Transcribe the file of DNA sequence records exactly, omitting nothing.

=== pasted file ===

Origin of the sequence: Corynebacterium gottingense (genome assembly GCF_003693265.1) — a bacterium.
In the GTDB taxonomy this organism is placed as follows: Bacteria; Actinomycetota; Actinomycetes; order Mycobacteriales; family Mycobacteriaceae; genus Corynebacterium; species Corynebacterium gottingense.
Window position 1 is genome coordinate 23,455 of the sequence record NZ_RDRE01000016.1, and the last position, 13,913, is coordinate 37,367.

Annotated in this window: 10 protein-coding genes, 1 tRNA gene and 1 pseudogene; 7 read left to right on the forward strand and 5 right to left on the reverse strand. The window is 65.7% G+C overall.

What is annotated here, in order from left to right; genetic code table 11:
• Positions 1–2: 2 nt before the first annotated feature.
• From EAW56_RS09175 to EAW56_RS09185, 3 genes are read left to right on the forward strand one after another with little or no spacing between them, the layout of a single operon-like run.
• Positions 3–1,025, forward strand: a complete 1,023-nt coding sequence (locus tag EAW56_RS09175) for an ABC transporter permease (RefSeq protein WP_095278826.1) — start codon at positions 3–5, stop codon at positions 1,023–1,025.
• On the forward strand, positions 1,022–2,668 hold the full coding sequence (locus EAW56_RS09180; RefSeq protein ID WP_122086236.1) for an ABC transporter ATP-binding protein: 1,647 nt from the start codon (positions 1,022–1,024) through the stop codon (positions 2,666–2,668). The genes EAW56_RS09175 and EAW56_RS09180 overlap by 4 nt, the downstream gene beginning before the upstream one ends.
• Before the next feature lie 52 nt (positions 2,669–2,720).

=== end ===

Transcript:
Origin of the sequence: Corynebacterium gottingense (genome assembly GCF_003693265.1) — a bacterium.
In the GTDB taxonomy this organism is placed as follows: Bacteria; Actinomycetota; Actinomycetes; order Mycobacteriales; family Mycobacteriaceae; genus Corynebacterium; species Corynebacterium gottingense.
Window position 1 is genome coordinate 23,455 of the sequence record NZ_RDRE01000016.1, and the last position, 13,913, is coordinate 37,367.

Annotated in this window: 10 protein-coding genes, 1 tRNA gene and 1 pseudogene; 7 read left to right on the forward strand and 5 right to left on the reverse strand. The window is 65.7% G+C overall.

What is annotated here, in order from left to right; genetic code table 11:
• Positions 1–2: 2 nt before the first annotated feature.
• From EAW56_RS09175 to EAW56_RS09185, 3 genes are read left to right on the forward strand one after another with little or no spacing between them, the layout of a single operon-like run.
• Positions 3–1,025, forward strand: a complete 1,023-nt coding sequence (locus tag EAW56_RS09175) for an ABC transporter permease (RefSeq protein WP_095278826.1) — start codon at positions 3–5, stop codon at positions 1,023–1,025.
• On the forward strand, positions 1,022–2,668 hold the full coding sequence (locus EAW56_RS09180; RefSeq protein ID WP_122086236.1) for an ABC transporter ATP-binding protein: 1,647 nt from the start codon (positions 1,022–1,024) through the stop codon (positions 2,666–2,668). The genes EAW56_RS09175 and EAW56_RS09180 overlap by 4 nt, the downstream gene beginning before the upstream one ends.
• Before the next feature lie 52 nt (positions 2,669–2,720).